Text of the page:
Magnetic Resonance Imaging of the Fibrotic Kidney : Journal of the American Society of Nephrology

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Up Front Matters: Brief Reviews

Magnetic Resonance Imaging of the Fibrotic Kidney

Morrell, Glen R.; Zhang, Jeff L.; Lee, Vivian S.

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Journal of the American Society of Nephrology 28(9):p 2564-2570, September 2017. | DOI: 10.1681/ASN.2016101089
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CKD afflicts 14% of the population in the United States and over 10% of the world’s population.1 The annual cost of health care in the United States for patients with CKD covered by Medicare totals about $50.4 billion. CKD progresses to ESRD. Almost 600,000 people in the United States suffer from ESRD, and together with patients with CKD, they account for about one third of total health care expenditures in the United States.2

Renal fibrosis is the common pathway of progression of CKD, characterized by the abnormal accumulation of macrophages,3 the appearance of myofibroblasts recruited to the kidney or derived from cells resident in the kidney,4 and the deposition of a fibrotic interstitial matrix, including collagen.5–7 As fibrosis increases, tubular epithelial cells lose their resorptive function, and the kidney decreases in size.

Several drugs in various stages of clinical trial show encouraging potential to halt or reverse the progression of renal fibrosis.8 Assessment of renal fibrosis requires invasive kidney biopsy with nontrivial risk of serious complication.9 A noninvasive method of assessing renal fibrosis would be a valuable tool to diagnose CKD and monitor antifibrotic therapy. Toward this goal, several magnetic resonance imaging (MRI) methods are in development, which may be able to provide information about kidney fibrosis and renal function.

Diffusion-Weighted Imaging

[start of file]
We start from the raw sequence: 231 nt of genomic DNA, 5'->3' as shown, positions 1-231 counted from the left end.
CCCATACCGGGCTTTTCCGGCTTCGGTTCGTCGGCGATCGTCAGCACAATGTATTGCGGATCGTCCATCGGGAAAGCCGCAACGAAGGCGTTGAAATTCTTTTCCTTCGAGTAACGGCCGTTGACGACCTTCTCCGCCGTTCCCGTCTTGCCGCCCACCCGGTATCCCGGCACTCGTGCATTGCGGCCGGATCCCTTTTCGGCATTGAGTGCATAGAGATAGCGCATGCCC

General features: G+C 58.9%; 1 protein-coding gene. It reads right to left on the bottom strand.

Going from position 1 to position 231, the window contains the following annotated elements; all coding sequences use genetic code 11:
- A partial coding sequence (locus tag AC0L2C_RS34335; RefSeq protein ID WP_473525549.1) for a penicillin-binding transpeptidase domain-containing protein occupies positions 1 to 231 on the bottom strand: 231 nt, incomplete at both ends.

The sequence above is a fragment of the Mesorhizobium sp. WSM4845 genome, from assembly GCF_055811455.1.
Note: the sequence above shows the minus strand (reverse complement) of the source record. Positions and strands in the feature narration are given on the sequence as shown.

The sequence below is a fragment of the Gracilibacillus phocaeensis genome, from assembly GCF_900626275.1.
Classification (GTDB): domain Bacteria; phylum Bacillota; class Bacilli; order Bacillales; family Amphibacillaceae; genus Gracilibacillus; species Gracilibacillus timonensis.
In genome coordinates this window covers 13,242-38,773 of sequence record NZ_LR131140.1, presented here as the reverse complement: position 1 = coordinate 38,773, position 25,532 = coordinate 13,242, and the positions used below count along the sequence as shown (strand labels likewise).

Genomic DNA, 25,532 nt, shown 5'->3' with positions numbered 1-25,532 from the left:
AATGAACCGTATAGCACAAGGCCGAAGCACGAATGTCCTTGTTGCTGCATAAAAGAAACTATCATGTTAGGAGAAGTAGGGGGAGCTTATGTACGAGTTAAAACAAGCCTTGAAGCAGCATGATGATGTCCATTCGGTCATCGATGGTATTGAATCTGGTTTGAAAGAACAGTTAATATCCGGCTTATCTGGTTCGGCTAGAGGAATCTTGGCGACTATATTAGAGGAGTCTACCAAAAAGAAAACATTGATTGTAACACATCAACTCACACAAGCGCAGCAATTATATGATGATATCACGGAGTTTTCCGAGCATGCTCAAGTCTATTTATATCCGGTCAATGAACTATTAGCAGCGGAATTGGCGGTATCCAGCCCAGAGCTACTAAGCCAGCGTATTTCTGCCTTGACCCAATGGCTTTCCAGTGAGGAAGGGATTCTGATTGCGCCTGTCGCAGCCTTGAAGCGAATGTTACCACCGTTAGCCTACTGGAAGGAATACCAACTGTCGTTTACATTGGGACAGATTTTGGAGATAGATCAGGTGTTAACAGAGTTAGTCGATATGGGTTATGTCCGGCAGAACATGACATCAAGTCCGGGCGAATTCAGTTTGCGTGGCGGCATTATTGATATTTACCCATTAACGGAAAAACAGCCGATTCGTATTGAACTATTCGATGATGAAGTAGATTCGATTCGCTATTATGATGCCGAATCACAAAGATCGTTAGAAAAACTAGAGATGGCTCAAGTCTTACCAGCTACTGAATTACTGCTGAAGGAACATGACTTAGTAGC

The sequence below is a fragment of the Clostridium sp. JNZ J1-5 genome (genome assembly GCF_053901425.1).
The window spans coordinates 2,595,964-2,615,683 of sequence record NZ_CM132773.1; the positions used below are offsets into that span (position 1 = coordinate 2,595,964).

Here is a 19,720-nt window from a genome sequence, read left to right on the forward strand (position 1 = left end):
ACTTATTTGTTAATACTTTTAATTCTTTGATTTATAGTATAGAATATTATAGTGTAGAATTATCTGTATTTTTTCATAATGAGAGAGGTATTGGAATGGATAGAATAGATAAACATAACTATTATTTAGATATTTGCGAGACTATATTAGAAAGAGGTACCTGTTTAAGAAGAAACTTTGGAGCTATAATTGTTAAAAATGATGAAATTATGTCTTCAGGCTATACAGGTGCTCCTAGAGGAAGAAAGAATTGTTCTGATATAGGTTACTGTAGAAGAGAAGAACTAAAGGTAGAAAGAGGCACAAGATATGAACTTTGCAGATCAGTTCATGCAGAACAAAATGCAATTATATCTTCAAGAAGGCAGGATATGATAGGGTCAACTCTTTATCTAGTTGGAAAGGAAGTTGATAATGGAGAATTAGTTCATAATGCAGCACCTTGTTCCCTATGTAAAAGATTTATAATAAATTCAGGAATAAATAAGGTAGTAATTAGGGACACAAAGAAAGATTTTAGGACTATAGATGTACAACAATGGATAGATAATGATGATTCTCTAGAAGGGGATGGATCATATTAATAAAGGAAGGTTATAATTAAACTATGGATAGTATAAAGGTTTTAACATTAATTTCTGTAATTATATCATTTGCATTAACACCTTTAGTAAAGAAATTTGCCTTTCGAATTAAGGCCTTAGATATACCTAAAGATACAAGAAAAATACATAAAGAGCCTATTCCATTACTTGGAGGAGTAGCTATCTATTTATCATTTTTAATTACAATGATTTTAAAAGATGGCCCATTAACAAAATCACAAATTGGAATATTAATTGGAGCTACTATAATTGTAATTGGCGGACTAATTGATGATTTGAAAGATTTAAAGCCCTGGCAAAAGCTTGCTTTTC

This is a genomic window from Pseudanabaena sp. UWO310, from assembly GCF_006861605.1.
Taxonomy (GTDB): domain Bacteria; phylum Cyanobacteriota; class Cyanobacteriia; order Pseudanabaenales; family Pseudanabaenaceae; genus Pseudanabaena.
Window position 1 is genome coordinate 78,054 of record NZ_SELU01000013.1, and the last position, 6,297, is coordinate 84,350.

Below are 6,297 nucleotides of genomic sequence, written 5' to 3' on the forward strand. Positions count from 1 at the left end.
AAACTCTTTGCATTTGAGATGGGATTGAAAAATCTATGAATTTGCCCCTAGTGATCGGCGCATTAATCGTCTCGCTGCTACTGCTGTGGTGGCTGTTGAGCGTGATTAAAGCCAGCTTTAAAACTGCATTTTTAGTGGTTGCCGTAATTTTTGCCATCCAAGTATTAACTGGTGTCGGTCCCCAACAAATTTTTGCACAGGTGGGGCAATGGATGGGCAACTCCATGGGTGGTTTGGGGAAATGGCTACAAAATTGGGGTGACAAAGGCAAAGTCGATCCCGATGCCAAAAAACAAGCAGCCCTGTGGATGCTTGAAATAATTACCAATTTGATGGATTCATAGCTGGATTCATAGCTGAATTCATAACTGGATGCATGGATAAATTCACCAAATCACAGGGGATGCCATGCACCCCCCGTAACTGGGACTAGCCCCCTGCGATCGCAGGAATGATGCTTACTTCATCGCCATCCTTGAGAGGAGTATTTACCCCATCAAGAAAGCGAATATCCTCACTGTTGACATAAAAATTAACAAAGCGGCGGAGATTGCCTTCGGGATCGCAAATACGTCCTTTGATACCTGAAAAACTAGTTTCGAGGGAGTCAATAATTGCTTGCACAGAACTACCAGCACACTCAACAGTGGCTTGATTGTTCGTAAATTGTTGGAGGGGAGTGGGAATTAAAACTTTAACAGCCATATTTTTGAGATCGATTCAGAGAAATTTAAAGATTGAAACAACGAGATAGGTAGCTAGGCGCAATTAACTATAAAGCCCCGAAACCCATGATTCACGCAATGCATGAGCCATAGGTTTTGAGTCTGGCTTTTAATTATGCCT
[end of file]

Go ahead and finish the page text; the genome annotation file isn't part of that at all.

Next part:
Diffusion-weighted MRI gives information about the motion of water molecules in tissue. In diffusion-weighted imaging (DWI), a strong magnetic gradient field (called the positive diffusion gradient) causes water molecules to accumulate phase. A second gradient field, which is the negative of the first field (called the negative diffusion gradient), undoes this phase accumulation. For water molecules that have not moved in the time between the positive and negative diffusion gradients, the phase accumulation caused by the positive gradient is exactly undone by the negative gradient, and these molecules experience no net change in phase. However, water molecules that are in motion in the short time interval between the two gradients accumulate phase during the positive diffusion gradient, which is not completely undone by the negative gradient. Accumulation of phase causes signal loss. Therefore, moving water molecules give less signal (less intensity on the final image) than water molecules that are stationary. The amount of signal loss increases with increased distance traveled by water molecules in the time between the positive and negative diffusion gradients. Water molecules that diffuse freely experience the greatest signal loss, whereas molecules with motion that is constrained by surrounding structures experience less signal loss. This signal loss can be modeled to give a quantity called the apparent diffusion coefficient (ADC) for each pixel in an image that expresses how freely water is able to diffuse in the tissue. DWI can be performed rapidly with standard MRI equipment, and therefore, technical barriers to clinical implementation are low.